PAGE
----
Because sulfonation is a reversible reaction, it can also be used in further substitution reactions in the form of a directing blocking group because it can be easily removed. The sulfonic group blocks the carbon from being attacked by other substituents and after the reaction is completed it can be removed by reverse sulfonation. Benzenesulfonic acids are also used in the synthesis of detergents, dyes, and sulfa drugs. Benzenesulfonyl chloride is a precursor to sulfonamides, which are used in chemotherapy.
- Interactive 3D Reaction: http://www.chemtube3d.com/Electrophi…20benzene.html
- Wikipedia: http://en.wikipedia.org/wiki/Nitration
- Interactive 3D Reaction: http://www.chemtube3d.com/Electrophi…20benzene.html
1. What is/are the required reagent(s)for the following reaction:
2. What is the product of the following reaction:
3. Why is it important that the nitration of benzene by nitric acid occurs in sulfuric acid?
4. Write a detailed mechanism for the sulfonation of benzene, including all resonance forms.
5. Draw an energy diagram for the nitration of benzene. Draw the intermediates, starting materials, and products. Label the transition states.
[reveal-answer q=”381436″]Show Answer[/reveal-answer]
1. SO3 and H2SO4 (fuming)
3. Sulfuric acid is needed in order for a good electrophile to form. Sulfuric acid protonates nitric acid to form the nitronium ion (water molecule is lost). The nitronium ion is a very good electrophile and is open to attack by benzene. Without sulfuric acid the reaction would not occur.
Reduction of Nitro groups
Electrophilic nitration introduces a deactivating, meta-directing substituents on an aromatic ring. The attached nitrogen is in a high oxidation state, and reduction converts the nitro into an electron donating amino group. Reduction is easily achieved either by catalytic hydrogenation (H2 + catalyst), or with reducing metals in acid. Examples of this reduction are shown here.
Several alternative methods for reducing nitro groups to amines are known. These include zinc or tin in dilute mineral acid, and sodium sulfide in aqueous ammonia solution. The procedures described above are sufficient for most cases.
- Laali, Kenneth K., and Volkar J. Gettwert. “Electrophilic Nitration of Aromatics in Ionic Liquid Solvents.” The Journal of Organic Chemistry 66 (Dec. 2000): 35-40. American Chemical Society.
- Malhotra, Ripudaman, Subhash C. Narang, and George A. Olah. Nitration: Methods and Mechanisms. New York: VCH Publishers, Inc., 1989.
- Sauls, Thomas W., Walter H. Rueggeberg, and Samuel L. Norwood. “On the Mechanism of Sulfonation of the Aromatic Nucleus and Sulfone Formation.” The Journal of Organic Chemistry 66 (1955): 455-465. American Chemical Society.
- Vollhardt, Peter. Organic Chemistry : Structure and Function. 5th ed. Boston: W. H. Freeman & Company, 2007.
- Dr. Dietmar Kennepohl FCIC (Professor of Chemistry, Athabasca University)
- Prof. Steven Farmer (Sonoma State University)
- William Reusch, Professor Emeritus (Michigan State U.), Virtual Textbook of Organic Chemistry
- Mario Morataya (UCD)
- 18.2: The General Mechanism. Authored by: Prof. Steven Farmer, William Reusch, Professor Emeritus . Provided by: Sonoma State University, Michigan State U. Located at: https://chem.libretexts.org/Textbook_Maps/Organic_Chemistry/Map%3A_Organic_Chemistry_(Smith)/Chapter_18%3A_Electrophilic_Aromatic_Substitution/18.2%3A_The_General_Mechanism. Project: Chemistry LibreTexts . License: CC BY-NC-SA: Attribution-NonCommercial-ShareAlike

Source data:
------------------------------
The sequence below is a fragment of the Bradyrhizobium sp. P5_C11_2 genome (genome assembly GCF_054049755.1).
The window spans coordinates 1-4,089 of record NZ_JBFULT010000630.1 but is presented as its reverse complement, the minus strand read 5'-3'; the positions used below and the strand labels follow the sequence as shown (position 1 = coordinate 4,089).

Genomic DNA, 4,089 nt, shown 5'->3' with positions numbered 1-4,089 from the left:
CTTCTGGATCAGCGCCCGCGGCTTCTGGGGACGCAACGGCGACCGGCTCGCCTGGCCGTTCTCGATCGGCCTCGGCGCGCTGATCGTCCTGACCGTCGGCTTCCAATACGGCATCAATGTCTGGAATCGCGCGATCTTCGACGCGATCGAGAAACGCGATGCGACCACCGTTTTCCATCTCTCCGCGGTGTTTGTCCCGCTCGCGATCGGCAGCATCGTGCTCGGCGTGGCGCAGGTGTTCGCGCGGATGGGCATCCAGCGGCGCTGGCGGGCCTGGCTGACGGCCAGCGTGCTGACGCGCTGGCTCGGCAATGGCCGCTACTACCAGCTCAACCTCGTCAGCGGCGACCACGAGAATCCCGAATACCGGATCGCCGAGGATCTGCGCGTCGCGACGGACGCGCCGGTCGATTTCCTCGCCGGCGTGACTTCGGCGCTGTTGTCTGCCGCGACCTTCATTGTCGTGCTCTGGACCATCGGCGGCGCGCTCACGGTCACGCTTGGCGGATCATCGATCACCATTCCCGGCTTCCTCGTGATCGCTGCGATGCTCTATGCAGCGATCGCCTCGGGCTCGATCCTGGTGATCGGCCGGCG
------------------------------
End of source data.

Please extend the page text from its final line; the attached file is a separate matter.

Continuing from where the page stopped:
- Synthesis of Benzene Derivatives: Electrophilic Aromatic Substitution. Authored by: Steve Maxwell. Provided by: UCD. Located at: https://chem.libretexts.org/Textbook_Maps/Organic_Chemistry/Supplemental_Modules_(Organic_Chemistry)/Arenes/Synthesis_of_Arenes/Electrophilic_Aromatic_Substitution. Project: Chemistry LibreTexts. License: CC BY-NC-SA: Attribution-NonCommercial-ShareAlike
- 16.1: Electrophilic Aromatic Substitution Reactions - Bromination. Authored by: Dr. Dietmar Kennepohl FCIC; Prof. Steven Farmer; Catherine Nguyen; Wiliam Reusch, Professor Emeritus. Provided by: Athabasca University; Sonoma State University; Michigan State U. Located at: https://chem.libretexts.org/Textbook_Maps/Organic_Chemistry/Map%3A_Organic_Chemistry_(McMurry)/Chapter_16%3A_Chemistry_of_Benzene_-_Electrophilic_Aromatic_Substitution/16.01_Electrophilic_Aromatic_Substitution_Reactions%3A_Bromination. Project: Chemistry LibreTexts. License: CC BY-NC-SA: Attribution-NonCommercial-ShareAlike
- 18.4: Nitration and Sulfonation. Authored by: Anonymous. Located at: https://chem.libretexts.org/Textbook_Maps/Organic_Chemistry/Map%3A_Organic_Chemistry_(Smith)/Chapter_18%3A_Electrophilic_Aromatic_Substitution/18.4%3A_Nitration_and_Sulfonation. Project: Chemistry LibreTexts. License: CC BY-NC-SA: Attribution-NonCommercial-ShareAlike
- 16.10 Reduction of Aromatic Compounds. Authored by: Dr. Dietmar Kennepohl FCIC; Prof. Steven Farmer; William Reusch, Professor Emeritus; Mario Morataya; Gamini Gunawardena . Provided by: Athabasca University; Sonoma State University; Michigan State U; UCD; Utah Valley University. Located at: https://chem.libretexts.org/LibreTexts/Athabasca_University/Chemistry_350%3A_Organic_Chemistry_I/Chapter_16%3A_Chemistry_of_Benzene%3A_Electrophilic_Aromatic_Substitution/16.10_Reduction_of_Aromatic_Compounds. Project: Chemistry LibreTexts. License: CC BY-NC-SA: Attribution-NonCommercial-ShareAlike